10 specimens of the trademark (7cm x 7cm or smaller in size);
      if the right of priority is claimed, the priority document; and
      a power of attorney, if necessary.
      Only document (a) must be submitted at the time of filing the trademark application. The name of an executive officer of the applicant may be added later on the applicant's own initiative or in response to a notice of amendment issued from KIPO.

    If the applicant fails to submit specimens of the trademark or power of attorney at the time of filing the trademark application, KIPO will issue a notice of amendment requesting the applicant to submit them, designating a time limit therefor. The priority document must be submitted within 3 months from the filing date in the Republic of Korea of the trademark application. This time limit cannot be extended.
    Ⅲ) Designation of Goods/Services: Nice Classification
      A person who desires to file a trademark application must designate goods/services on which the trademark is to be used in accordance with the Nice Classification of Goods or Services for the Purpose of Registration of Marks. The Republic of Korea adopted the Nice Classification as of March 1, 1998.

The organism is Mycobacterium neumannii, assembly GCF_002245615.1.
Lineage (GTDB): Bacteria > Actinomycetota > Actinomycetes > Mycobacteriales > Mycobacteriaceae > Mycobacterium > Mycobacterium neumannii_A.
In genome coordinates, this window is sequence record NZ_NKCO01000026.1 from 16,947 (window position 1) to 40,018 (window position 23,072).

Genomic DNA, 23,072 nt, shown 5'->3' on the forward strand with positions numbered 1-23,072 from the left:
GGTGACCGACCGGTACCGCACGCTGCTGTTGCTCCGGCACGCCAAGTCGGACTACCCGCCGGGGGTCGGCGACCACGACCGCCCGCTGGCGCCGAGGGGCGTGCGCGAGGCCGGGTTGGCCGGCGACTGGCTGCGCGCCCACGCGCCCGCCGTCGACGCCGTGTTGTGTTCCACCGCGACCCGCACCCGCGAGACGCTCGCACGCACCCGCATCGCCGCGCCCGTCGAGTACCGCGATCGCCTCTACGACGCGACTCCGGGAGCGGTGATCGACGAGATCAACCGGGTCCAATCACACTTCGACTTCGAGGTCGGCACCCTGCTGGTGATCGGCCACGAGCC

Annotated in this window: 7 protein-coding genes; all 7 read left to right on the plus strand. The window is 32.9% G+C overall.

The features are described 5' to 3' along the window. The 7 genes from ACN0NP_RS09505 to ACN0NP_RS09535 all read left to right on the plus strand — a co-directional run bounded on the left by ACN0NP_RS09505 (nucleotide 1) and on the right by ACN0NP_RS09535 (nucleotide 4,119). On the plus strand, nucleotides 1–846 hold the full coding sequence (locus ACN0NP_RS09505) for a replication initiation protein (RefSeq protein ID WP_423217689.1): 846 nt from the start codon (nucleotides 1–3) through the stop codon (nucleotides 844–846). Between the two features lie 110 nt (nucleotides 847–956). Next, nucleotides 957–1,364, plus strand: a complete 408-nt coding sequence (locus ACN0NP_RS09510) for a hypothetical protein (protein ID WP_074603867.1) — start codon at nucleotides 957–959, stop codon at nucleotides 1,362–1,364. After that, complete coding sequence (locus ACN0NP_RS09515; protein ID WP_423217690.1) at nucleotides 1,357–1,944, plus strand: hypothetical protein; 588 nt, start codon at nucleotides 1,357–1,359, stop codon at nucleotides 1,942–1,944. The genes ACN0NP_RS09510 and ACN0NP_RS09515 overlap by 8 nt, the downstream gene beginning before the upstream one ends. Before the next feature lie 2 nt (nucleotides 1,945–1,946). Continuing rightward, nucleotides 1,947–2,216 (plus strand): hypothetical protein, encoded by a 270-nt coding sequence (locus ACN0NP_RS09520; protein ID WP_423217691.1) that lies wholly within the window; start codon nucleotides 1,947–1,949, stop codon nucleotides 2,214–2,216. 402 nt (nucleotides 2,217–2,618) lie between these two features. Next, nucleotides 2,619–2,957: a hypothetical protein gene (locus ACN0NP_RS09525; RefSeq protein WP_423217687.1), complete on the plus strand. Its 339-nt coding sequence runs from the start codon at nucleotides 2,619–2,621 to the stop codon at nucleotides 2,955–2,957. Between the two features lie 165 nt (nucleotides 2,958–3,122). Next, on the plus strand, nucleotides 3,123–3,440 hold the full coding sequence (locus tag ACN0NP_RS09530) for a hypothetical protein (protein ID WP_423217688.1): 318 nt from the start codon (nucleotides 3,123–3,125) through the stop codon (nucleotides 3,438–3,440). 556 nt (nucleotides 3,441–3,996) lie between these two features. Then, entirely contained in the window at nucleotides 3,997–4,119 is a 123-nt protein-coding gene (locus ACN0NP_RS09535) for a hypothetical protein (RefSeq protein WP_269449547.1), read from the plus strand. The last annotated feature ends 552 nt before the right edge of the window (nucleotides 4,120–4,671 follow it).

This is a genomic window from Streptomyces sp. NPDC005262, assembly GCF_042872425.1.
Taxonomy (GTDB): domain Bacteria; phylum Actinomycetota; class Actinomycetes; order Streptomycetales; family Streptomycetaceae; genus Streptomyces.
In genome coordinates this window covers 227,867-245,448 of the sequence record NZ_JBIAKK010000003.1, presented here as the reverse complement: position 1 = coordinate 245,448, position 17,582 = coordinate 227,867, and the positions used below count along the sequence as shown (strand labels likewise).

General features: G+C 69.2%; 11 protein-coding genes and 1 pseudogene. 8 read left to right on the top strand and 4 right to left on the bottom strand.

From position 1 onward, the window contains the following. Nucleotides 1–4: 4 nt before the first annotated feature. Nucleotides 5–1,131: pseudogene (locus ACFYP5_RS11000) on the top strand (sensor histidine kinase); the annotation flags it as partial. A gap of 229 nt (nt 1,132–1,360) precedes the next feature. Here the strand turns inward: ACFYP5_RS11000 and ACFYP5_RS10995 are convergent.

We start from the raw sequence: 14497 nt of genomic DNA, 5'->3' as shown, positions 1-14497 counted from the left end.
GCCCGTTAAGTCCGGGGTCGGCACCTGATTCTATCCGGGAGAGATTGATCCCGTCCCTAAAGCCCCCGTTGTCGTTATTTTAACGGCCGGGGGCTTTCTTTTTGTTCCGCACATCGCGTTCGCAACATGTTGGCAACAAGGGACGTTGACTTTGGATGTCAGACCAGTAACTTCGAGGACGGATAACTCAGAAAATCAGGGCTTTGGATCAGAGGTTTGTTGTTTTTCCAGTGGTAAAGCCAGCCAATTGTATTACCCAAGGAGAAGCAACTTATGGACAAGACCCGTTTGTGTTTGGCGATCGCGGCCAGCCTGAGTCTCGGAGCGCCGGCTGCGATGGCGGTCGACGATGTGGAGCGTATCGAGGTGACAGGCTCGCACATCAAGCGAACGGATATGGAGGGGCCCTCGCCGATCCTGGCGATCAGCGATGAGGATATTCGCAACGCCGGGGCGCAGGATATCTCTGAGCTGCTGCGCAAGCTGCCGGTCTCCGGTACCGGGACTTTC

A trademark application may be filed for the registration of trademark for goods or services which fall under several classes in accordance with the Nice Classification. In this case, the applicant has to pay additional fees for each classification.
    Ⅳ) Claim of Priority
      The right of priority can be claimed in a trademark application for a applicant whose country of origin is a party to the Paris Convention or under a bilateral agreement between two relevant governments or on a reciprocal basis. In order to enjoy the priority right, an application should be filed in the Republic of Korea within 6 months from the filing date of the priority application. The priority document should be submitted to KIPO within 3 months from the filing date of his/her application.

  • Formality Examination
    According to Article 2(1) of the Enforcement Regulation of the Trademark Act, the application will be returned to the submitter without any application number being assigned thereto and will be treated as if it had never been submitted in any of the following circumstances: